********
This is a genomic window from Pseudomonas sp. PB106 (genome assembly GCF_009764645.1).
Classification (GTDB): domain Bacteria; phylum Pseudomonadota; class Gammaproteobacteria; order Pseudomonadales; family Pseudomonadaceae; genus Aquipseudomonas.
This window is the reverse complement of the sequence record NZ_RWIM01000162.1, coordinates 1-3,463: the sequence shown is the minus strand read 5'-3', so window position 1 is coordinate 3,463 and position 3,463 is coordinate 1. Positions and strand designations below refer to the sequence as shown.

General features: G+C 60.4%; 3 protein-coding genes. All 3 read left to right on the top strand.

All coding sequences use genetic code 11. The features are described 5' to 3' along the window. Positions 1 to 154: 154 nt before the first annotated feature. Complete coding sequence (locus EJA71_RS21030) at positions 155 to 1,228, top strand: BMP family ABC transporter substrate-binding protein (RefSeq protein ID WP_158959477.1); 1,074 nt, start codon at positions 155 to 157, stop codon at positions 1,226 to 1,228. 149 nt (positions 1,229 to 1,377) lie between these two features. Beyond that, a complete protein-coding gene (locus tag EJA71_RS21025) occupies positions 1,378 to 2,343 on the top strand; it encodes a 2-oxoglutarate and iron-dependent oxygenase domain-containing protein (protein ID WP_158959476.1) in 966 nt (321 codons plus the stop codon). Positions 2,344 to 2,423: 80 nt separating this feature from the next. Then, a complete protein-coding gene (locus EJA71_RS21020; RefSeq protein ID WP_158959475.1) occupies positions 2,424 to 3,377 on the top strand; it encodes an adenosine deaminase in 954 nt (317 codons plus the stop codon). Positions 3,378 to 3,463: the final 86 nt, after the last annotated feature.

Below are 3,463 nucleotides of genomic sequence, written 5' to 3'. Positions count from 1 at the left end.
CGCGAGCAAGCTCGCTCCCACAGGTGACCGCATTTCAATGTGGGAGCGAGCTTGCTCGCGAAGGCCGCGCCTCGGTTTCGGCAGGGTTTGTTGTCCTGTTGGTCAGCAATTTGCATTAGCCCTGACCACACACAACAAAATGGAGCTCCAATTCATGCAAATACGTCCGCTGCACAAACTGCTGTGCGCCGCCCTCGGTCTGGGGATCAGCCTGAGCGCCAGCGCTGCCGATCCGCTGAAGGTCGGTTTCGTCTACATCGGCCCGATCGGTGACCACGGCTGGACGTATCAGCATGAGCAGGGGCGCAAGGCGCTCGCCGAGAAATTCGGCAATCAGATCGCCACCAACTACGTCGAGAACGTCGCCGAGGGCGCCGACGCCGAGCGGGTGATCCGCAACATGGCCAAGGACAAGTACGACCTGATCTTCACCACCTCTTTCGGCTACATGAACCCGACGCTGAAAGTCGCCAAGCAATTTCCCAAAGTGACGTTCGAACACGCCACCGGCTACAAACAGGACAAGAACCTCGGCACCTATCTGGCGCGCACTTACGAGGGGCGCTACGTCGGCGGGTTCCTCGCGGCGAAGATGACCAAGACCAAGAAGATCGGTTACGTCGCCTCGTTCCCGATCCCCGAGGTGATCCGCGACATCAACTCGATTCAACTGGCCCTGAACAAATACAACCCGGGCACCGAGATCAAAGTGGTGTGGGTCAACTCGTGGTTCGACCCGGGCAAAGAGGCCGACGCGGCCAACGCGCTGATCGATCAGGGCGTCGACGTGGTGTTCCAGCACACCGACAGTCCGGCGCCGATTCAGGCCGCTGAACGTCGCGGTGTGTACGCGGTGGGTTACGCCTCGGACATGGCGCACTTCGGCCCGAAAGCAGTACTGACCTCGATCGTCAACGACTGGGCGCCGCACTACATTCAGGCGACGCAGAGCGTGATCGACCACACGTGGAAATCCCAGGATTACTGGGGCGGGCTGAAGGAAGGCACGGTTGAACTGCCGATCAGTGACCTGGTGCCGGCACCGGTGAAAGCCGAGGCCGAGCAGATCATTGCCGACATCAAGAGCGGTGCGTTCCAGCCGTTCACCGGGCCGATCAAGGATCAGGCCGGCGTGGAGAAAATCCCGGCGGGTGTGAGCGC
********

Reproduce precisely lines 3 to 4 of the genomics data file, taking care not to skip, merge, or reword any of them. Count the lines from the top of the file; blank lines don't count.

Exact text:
This window is the reverse complement of the sequence record NZ_RWIM01000162.1, coordinates 1-3,463: the sequence shown is the minus strand read 5'-3', so window position 1 is coordinate 3,463 and position 3,463 is coordinate 1. Positions and strand designations below refer to the sequence as shown.

General features: G+C 60.4%; 3 protein-coding genes. All 3 read left to right on the top strand.